Zephaniah (627B.C) The book of Zephaniah was authored by prophet Zephaniah whose name mean one defended by God. The purpose of writing the book was to ensure that the message of judgment and encouragement has three main aspect of God remains sovereign in all nations, those who are wicked will be punished while those who are righteous will be vindicated during judgment time while God blesses those who repent and trust Him. The prophet announces judgment to the whole earth, on Judea, Jerusalem and all other nations. There also follows the proclamation of the blessings of God to the nations especially to the remnant of the people of Judah.
Jeremiah (627-580B.C) The book of Jeremiah has the record of the final prophecies of Judah which was warning of the oncoming destruction if it happened that the nation didn’t repent. Jeremiah calls on the nation to turn back and get back to God. Coincidentally, he recognizes of the inevitable destruction of Judah due to its unrepentant ways. After the reign of the last righteous king of Judah, the nation fell to the worship of idols and so abandoned God and His commandments. Jeremiah at one point compared Judah to a prostitute and he explains of the destruction that will befall it. Nevertheless, God still promises the restoration of Judah back to Him.
Daniel (605-530B.C) Daniel being the author of the book is living in the reign of king Nebuchadnezzar who is the king of Babylon who conquered Judah and as a result toke many inhabitants of Judah as captives, Daniel is among them. The book records the visions and the prophecies shown of him. There is the story of the fiery furnace and that of the lion’s den which both cases victory depicts of the salvation which Christ would be bringing to the world. In Daniels’ vision of the end times, he is shown how kingdoms and rulers would reign one after the other till God would do away all those kingdoms and finally establish an everlasting kingdom. The lesson to be learnt from Shedrack , Meshack and Abednego clearly shows how those who chooses to stand firm for what is right will always emerge victorious. (Bullock, 2007)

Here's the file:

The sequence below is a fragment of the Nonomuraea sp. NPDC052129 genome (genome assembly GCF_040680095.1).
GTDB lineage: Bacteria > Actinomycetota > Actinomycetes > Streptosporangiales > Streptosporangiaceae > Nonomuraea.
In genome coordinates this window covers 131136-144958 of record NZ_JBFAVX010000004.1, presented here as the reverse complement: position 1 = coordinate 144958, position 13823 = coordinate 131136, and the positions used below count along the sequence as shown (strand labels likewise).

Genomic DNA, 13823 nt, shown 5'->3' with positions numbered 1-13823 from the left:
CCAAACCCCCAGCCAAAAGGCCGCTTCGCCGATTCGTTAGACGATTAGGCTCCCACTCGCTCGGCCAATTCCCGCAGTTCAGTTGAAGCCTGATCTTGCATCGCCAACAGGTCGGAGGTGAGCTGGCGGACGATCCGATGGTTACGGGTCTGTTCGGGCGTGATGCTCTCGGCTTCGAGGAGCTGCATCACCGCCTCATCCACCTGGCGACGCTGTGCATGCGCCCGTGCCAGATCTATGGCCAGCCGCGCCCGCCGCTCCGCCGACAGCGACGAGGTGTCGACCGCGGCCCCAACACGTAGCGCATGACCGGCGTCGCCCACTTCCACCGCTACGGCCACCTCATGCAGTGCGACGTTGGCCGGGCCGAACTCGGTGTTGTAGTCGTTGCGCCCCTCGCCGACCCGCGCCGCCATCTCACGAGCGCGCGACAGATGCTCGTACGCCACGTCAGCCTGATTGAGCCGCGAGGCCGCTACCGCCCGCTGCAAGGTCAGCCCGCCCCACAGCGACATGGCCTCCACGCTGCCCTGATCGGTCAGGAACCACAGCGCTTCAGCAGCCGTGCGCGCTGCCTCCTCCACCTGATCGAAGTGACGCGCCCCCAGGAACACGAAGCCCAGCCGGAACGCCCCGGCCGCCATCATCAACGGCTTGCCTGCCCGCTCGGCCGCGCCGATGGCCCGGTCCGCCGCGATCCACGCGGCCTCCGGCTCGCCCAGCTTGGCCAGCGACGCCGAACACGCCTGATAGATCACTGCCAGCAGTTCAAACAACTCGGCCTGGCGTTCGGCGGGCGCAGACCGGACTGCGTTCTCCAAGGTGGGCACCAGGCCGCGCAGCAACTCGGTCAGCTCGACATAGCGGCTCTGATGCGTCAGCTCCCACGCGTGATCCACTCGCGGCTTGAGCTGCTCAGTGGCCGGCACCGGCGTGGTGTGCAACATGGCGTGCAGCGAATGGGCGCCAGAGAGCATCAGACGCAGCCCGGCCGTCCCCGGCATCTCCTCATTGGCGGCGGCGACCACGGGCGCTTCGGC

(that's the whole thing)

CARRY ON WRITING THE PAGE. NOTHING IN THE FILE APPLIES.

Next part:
Ezekiel (593-570B.C), Prophet Ezekiel writes this book during the Babylonian captivity of the Jews. He ministered to the generation of his time who were exceedingly sinful and were living in hopelessness. Through his prophetic ministry, he works forward into encouraging immediate repentance. In Babylon God put His word in Ezekiel for His people. His message taught that, God works through human messengers, though people may go through defeat and despair, they still need to affirm god’s sovereignty. God’s word also never fails and He expects people to worship Him everywhere. Finally, God’s kingdom will soon come.
Nahum (593- 570B.C) The author of the book is Nahum whose name means a consoler in Hebrew language. God had already commanded Jonah to preach of repentance 150 years back. Nahum’s mission was to tell the people of Judah to never despair as God had already pronounced judgment on the Assyrians on the things they had done brutally.
Haggai (520B.C), Prophet Haggai sought to put a challenge on the people of God with regard to their priorities. He asked the people back to reverencing and glorifying God by the way of building the temple though working against local and official oppositions. The book of Haggai acts as a reminder of the people of the problems faced and how they trusted in God and the way they were provided with their needs. (Hays, 2010)
Zechariah (520-518B.C), Prophet Zechariah is emphasizing that God is using the prophets in order to teach, give warning and as well give correction. Unfortunately they refused to take heed and listen to the warning. As a result, God brought punishment upon them. The book also gives evidence of the fact that, some prophecy would also be corrupted. It was during his time that prophecy is falling under a lot of disfavor among the Jews. The book closes with the clear message about the coming Messiah who would come and dwell in the midst of the people.
Joel (500B.C). Prophet Joel is the author of the book which is in a time when Judah is inhabited by locusts which destroys everything. The prophet symbolically describes those locusts as the vast army of human marching through the land. This is to mean that, there was a judgment coming upon people due to their sins.
Obadiah (500B.C). This is the shortest book of the old testament which has only 21 verses and written by prophet Obadiah. This prophet uses his opportunity in order to condemn Edom for the sins against both Israel and God. The division of the Edomites to forbid the Israel during the exodus has lead to the quarrel between brothers for over 1000 years.
Malachi (433B.C): Prophet Malachi wrote this last book of the Old Testament which was an oracle. It is a warning to the people to shun their evil ways and get back to God. As the testament closes, God pronounces of His justice and the promises of the final restoration through the coming Messiah.